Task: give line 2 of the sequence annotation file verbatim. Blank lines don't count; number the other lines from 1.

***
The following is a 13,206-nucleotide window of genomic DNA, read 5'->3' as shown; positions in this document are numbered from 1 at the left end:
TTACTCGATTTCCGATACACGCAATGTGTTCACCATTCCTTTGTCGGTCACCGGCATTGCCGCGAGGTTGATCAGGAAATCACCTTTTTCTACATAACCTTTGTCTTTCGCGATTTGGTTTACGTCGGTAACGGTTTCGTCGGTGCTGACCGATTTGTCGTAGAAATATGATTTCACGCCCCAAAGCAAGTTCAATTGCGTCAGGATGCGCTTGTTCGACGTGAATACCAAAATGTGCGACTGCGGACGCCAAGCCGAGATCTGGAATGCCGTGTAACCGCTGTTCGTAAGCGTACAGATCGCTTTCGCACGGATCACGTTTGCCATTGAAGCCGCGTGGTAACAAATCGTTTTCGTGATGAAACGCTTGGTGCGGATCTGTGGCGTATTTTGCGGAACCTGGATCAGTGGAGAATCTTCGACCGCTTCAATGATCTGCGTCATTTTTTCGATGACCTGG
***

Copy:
TTACTCGATTTCCGATACACGCAATGTGTTCACCATTCCTTTGTCGGTCACCGGCATTGCCGCGAGGTTGATCAGGAAATCACCTTTTTCTACATAACCTTTGTCTTTCGCGATTTGGTTTACGTCGGTAACGGTTTCGTCGGTGCTGACCGATTTGTCGTAGAAATATGATTTCACGCCCCAAAGCAAGTTCAATTGCGTCAGGATGCGCTTGTTCGACGTGAATACCAAAATGTGCGACTGCGGACGCCAAGCCGAGATCTGGAATGCCGTGTAACCGCTGTTCGTAAGCGTACAGATCGCTTTCGCACGGATCACGTTTGCCATTGAAGCCGCGTGGTAACAAATCGTTTTCGTGATGAAACGCTTGGTGCGGATCTGTGGCGTATTTTGCGGAACCTGGATCAGTGGAGAATCTTCGACCGCTTCAATGATCTGCGTCATTTTTTCGATGACCTGG